Guidebooks say Italians will look at you funny if you order cappuccino after 11 a.m. I suppose this may be true some places, particularly ones without a good number of tourists, but don’t let it dissuade you. The cappuccino in Italy is to die for (mostly) and you should drink it often, without worrying about what a local is thinking. This is your vacation! Forget Starbucks in the United States and enjoy the Italian coffee… and savor every sip.
Speaking of Starbucks, which, to be fair, is one of my (Ellen’s) favorite U.S. places … there are NONE in Italy. NONE. Not. One. This is because almost all the Italian coffee is fantastic. And because they take it seriously. There are no vanilla lattes there. No frozen frappaccinno concoctions. Well, hardly any. What’s there is amazing espresso, lovely cappuccino, and very nice other coffee drinks. Try it all out, and don’t miss any of them!
When in Sicily, try the granita with brioche. It sounds awful, I know. Basically the idea is that you order granita – a shaved-ice-plus-flavoring dessert, often found in the same kinds of stores that sell gelato – with whipped cream. You eat enough of the granita that you can mix in the whipped cream, then break small pieces of the brioche off the roll, and dip them into the granita/whipped cream mix … HEAVEN. I especially loved it with the coffee or espresso granita. It was amazing. I had this the first time in Castlemola, the tiny town perched over Taormina, and I had it repeatedly afterwards, including in Bam Bar, arguably the best in Taormina.
Eat gelato. Eat. It. Everyday. It’s amazing. Enough said. In Taormina, the best is to be had at Gelatomania. In Rome, I really thought the best was at La Strega Nocciola near Piazza di Spagna. But there are many good places, all over Italy. Just don’t settle for the cheap imitation, highly colored junk. We found it was best to find a place that does gelato and very little else (certainly not other, unrelated food), and that attempted to make “artisanal” gelato. The people in the store are always proud to note they make their gelato by hand on-site. And they’re happy to talk about how they do it, so ask.
Do the touristy things, but don’t be afraid to wander off. Sometimes the best fun you’ll have is getting lost in the side streets. We had an amazing time on the steep pathway from Castlemola to Taormina, and part of that was just being away from the tourist areas and seeing how people live. We passed schools and driveways, pools and pergolas. It was interesting and fun. We’ve done this many times in Venice, too, and enjoyed it tremendously.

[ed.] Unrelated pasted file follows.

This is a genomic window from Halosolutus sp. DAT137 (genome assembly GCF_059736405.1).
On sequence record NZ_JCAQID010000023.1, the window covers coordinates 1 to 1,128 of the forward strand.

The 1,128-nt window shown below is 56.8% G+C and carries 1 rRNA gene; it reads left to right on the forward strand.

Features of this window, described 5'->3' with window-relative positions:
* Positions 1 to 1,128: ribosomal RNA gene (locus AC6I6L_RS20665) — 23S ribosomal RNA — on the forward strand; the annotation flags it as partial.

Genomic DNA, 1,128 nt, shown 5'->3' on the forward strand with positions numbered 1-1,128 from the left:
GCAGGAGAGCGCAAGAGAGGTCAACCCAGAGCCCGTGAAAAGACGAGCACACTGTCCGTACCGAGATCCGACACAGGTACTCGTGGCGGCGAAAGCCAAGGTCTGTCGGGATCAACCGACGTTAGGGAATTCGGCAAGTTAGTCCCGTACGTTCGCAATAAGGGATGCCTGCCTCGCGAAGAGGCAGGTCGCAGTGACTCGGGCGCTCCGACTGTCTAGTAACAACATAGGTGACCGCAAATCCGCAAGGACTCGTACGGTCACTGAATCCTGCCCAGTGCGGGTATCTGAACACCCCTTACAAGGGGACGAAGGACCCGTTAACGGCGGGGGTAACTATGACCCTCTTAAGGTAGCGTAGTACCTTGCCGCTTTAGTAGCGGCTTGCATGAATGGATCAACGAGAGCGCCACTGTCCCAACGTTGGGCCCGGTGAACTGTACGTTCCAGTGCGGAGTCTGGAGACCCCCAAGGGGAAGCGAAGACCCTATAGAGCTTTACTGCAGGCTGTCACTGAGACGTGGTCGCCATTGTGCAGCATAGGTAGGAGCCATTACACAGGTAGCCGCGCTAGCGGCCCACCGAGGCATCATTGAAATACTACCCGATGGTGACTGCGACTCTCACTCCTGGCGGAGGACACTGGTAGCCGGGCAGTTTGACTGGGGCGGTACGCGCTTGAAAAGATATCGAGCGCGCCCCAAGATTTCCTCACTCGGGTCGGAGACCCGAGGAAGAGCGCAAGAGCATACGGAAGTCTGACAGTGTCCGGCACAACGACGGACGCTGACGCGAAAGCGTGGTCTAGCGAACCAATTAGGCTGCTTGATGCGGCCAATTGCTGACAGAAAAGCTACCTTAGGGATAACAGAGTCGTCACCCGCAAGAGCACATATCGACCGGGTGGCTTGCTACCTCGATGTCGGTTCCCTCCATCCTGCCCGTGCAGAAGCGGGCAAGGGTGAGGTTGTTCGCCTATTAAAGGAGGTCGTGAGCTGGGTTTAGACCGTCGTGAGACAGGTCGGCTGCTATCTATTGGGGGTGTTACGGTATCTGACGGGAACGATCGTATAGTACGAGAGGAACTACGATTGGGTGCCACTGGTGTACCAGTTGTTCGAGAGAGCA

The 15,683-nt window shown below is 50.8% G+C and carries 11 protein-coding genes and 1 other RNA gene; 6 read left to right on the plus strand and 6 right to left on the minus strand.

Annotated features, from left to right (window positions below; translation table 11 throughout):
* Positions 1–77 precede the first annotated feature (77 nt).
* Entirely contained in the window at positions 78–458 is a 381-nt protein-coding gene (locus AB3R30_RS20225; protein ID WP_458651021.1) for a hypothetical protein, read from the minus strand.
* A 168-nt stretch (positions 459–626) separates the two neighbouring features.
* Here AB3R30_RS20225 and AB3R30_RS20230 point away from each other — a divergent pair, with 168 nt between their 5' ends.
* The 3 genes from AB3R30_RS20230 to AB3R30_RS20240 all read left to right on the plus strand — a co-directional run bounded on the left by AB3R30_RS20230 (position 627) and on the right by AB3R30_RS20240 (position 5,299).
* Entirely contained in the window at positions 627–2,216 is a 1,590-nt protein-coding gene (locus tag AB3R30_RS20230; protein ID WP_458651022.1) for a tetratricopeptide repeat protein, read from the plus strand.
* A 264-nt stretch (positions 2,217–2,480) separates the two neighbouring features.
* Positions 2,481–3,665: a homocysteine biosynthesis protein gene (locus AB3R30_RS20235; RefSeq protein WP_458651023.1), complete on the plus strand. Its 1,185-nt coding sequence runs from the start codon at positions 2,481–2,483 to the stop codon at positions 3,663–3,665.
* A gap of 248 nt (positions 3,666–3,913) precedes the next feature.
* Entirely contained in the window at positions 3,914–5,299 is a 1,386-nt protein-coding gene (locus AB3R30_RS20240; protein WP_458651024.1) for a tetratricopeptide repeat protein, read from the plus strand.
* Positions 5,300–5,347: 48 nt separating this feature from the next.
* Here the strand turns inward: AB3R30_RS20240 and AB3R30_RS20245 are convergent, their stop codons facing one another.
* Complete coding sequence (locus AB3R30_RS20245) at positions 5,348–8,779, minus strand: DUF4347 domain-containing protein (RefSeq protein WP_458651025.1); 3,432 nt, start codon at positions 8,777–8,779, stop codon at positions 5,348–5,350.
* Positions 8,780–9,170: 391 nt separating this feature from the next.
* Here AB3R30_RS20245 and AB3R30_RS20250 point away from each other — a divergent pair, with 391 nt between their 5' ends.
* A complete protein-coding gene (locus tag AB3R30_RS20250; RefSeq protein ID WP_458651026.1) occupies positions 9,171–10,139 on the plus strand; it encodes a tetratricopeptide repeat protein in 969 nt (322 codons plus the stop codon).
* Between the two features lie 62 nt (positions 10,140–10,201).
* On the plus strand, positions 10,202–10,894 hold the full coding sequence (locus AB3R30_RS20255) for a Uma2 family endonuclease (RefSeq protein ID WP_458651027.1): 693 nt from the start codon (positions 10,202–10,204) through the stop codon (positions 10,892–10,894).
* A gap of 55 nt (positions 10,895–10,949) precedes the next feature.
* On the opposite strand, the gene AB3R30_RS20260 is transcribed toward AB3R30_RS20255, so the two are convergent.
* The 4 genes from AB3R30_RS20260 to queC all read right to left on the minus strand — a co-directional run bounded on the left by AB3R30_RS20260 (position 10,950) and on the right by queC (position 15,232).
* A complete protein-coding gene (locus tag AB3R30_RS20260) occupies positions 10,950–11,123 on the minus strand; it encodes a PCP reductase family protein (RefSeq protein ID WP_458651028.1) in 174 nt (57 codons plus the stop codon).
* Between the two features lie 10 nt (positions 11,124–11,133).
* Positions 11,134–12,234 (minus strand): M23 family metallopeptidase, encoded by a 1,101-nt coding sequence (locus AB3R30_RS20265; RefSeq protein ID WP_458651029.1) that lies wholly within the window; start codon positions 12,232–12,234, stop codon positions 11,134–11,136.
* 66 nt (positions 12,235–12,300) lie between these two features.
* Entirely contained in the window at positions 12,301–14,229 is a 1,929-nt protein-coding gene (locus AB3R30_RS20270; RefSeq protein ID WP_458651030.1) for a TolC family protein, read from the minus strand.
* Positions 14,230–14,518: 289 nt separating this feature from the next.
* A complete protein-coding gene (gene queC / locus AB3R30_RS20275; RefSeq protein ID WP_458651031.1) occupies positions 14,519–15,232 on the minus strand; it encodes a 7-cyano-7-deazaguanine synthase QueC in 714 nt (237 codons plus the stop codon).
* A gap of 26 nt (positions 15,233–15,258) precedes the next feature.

Don’t pass up a major attraction that you really want to see for a stupid reason. I was grateful for this trip – especially to Rome – because it let me correct my silly refusal to go into Castel Sant’Angelo when we were in Rome for two weeks in 2011. At that time, we had left it to the last day, and it was hot. I was tired, and facing packing up all our junk (we had stayed in the same lovely tiny hotel for the whole time so it was a harder packing than some). The entrance fee was about 10 euros at the time (as I recall) and I just wasn’t feeling it. I refused. Since that time, every time Angels and Demons comes on the television – which is a lot – Pete reminds me of my silliness. This trip, we went to the castle, which is both Hadrian’s burial place and a fascinating fortification in its own right, and I loved it. Yes, Pete, you were right, and I was wrong. It was a wonderful place to visit.
Own walking across the street. The streets in Italy, especially in Rome, are scary. Cars and motorbikes zoom past, seemingly without paying any attention to the droves trying to cross. Try to spot gaps, and then do it. Just do it. Step out, preferably with many others, maintain a steady speed (one tour guide told us this was the clue – so that the cars can anticipate where you’ll be, when) and briskly walk to the next safe spot. Disclaimer: Use your own judgment! We’re not responsible for your safe passage, but rather just present this as a general rule of thumb for crossing traffic in Italy.
One disappointment was the large number of street vendors. They were everywhere. Not only did it seem there were many, many more than on previous trips, but they were a bit more pushy. I was surprised that the large police and military presence didn’t discourage them. Ask yourself: Is it worth buying a bottle of water from someone you don't know? The answer is obvious.
Don't let the previously mentioned police and military presence scare you. Yes, members of both organizations are everywhere and they are very visible, but that is a good thing. With the possibility of terrorist attacks ever present, their presence, I think, greatly reduces your chances of being a victim of one. Of course, you still need to take all the appropriate safety precautions, but you can feel somewhat safe in the major tourist areas.
At some point you’re going to need a toilet. Be prepared to pay one Euro or to buy something in a restaurant or café. Also be prepared for there to not be a seat. I thought it was just in the men’s toilets (understandable), but it’s in women’s, too.